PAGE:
It does not surprise me that McConnell would stoop to such a low maneuver. We had been assuming that they could not craft a bill that both their party's right wing and its more moderates could agree on. But they seem to think they've got some compromise that will pass.
They've been chanting this false narrative that "Obamacare is unsustainable" and that it's in a "death spiral," so they have to save health care.
That is false. The Affordable Care Act has problems that could be easily fixed -- if the Republicans would cooperate with Democrats on a solution. But they're not interested in that. In fact, the main factor driving up premiums to unaffordable levels is the uncertainty created by Republicans dithering with it.
The worst uncertainty is whether the Trump administration will allow the federal subsidies to continue to help people pay their premiums. They won't say, so the insurance companies don't know what's going to happen. They have a responsibility to their shareholders, so they're pumping up premiums to cover whatever might be coming -- or else, in some cases, pulling out of markets all together. The Republicans are doing this deliberately, building their self-fulfilling case that "Obamacare is in a death spiral."
Their whole purpose is to paint the picture of failure, so they can sweep in with their tax cut bill that's disguised as the health care bill. They don't really want to provide people with health insurance; it's an excuse to give wealthy people that huge tax cut.
Jared Bernstein wrote about this is the Washington Post back on May 30th. After explaining what I've summarized, he posed the question of why the Republicans would do what they're doing. Then he writes this:
================="To answer that question, you must understand the fundamental myth and the fundamental flaw of conservative 'health-care reform.'
"The Fundamental Myth: Republicans are not interested in actual reform of the health-care system, one that would control costs and promote affordable, quality coverage. They want to cut taxes for wealthy people, for which “health-care reform” is a mere stalking horse.
"The Fundamental Flaw: Because hospitals must treat the sick, regardless of their ability to pay, health care is not a normal market good. Thus, market solutions alone cannot solve the health-care problem. Comprehensive coverage implies risk-pooling, which implies mandates, which implies subsidies and/or controls on market costs. International comparisons show that no system achieves full coverage without some combination of these components.
"We can either shore up the ACA or give the resources needed to do so to the wealthy in the form of tax cuts. In the meantime, let’s hear less phony rhetoric about implosion and more straight talk about what’s really going on."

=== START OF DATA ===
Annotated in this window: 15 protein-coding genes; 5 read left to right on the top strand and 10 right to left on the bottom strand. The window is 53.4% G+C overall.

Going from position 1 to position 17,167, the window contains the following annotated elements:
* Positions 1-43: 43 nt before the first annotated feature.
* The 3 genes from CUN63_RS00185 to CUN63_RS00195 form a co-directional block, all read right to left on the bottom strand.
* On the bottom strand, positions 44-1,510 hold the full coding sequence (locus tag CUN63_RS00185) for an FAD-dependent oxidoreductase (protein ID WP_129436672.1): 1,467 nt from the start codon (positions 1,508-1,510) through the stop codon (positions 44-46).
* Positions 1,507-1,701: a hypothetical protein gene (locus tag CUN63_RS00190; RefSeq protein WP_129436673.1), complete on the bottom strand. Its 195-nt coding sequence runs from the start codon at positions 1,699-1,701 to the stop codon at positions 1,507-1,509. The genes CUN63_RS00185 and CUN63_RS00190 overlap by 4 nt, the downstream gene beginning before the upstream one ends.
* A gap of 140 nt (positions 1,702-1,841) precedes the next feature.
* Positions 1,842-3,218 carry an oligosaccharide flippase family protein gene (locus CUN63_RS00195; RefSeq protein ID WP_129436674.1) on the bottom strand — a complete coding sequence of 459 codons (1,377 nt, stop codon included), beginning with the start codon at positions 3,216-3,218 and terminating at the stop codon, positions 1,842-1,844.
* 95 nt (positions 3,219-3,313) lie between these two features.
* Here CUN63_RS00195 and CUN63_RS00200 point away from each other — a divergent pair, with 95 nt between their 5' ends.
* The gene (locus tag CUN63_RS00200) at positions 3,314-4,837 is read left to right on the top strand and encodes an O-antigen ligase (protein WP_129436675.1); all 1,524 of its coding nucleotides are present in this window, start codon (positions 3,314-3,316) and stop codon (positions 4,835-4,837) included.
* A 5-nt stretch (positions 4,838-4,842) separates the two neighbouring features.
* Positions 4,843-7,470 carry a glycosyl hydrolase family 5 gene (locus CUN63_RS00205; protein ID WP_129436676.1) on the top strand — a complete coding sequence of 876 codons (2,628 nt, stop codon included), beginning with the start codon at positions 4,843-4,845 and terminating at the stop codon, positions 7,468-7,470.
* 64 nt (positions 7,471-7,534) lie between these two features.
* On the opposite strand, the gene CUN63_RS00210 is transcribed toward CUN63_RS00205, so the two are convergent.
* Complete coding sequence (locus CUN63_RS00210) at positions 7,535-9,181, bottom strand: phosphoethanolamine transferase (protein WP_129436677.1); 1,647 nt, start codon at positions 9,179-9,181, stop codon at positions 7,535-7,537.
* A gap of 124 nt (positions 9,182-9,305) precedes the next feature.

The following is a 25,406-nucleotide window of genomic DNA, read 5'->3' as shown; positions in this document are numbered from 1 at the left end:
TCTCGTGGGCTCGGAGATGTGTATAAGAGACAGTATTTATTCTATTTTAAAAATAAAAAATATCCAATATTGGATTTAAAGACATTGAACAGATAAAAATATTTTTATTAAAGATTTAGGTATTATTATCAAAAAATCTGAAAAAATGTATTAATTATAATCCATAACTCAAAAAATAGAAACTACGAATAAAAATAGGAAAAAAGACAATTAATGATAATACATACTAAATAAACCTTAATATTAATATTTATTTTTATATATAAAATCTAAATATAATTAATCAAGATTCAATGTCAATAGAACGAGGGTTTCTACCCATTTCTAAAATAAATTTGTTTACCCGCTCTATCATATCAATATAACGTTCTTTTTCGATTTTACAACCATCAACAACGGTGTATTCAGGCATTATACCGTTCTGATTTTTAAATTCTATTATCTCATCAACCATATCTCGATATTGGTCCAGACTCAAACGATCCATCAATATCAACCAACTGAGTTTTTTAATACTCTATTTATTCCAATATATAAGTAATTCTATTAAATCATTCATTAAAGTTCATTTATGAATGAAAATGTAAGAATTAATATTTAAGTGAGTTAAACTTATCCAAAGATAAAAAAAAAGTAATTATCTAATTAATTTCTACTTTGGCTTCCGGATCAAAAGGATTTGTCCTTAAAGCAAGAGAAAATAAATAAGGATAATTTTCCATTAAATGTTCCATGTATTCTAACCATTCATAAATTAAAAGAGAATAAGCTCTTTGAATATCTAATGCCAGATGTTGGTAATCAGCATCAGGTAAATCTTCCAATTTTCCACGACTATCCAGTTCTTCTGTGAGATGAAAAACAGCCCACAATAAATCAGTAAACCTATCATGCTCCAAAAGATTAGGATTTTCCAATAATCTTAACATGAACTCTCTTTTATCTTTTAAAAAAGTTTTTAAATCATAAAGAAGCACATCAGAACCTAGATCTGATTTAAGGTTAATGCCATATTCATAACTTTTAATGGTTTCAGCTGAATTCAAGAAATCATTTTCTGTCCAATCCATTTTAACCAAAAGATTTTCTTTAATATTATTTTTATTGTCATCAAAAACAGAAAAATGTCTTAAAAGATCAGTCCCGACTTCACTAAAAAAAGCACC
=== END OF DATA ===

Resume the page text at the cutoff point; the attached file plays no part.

Paying for health care is a problem. Costs have surged to 17% of Gross Domestic Product, and that doesn't even cover everyone. We need to do something to increase the number of people covered and to control costs. But, first, we have to fight the Republicans who are not interested in providing more health care; they're perversely trying to use health care to give tax cuts to their wealthy donors. So we have to focus on that first.
To do that, we have to stop them from enacting their "American Health Care Act," either the House version or whatever they're cooking up behind closed doors in the Senate. The only way to do that is to mobilize a protest movement that floods senators' office with phone calls, demonstrations at their offices and in the streets. But there may not be much time. The vote may come this week. If we fail on this now, and they pass their bill, then the next step is to defeat them in the midterm elections next year.
What they are doing is not supported by the people. The latest poll shows that only 17% of people support the Republican bill passed by the House, while 62% oppose it. We don't know whether the Senate version will be any more acceptable. The fact that they're keeping it secret and aim to ram it through without any hearings suggests that they don't think it would be.
The long-range goal, in my view, is an expanded Medicare-for-All type of universal coverage, paid for through taxes, just as we senior citizens do now for Medicare. I would hate for the country to have to go through it, but the shortest route to that may be -- if we can't stop them -- for the Republicans to pass this very bad thing they're trying to sneak through. Then be swept out of office next year on a tidal wave of public resentment, so the Democrats can take control and get real health care reform.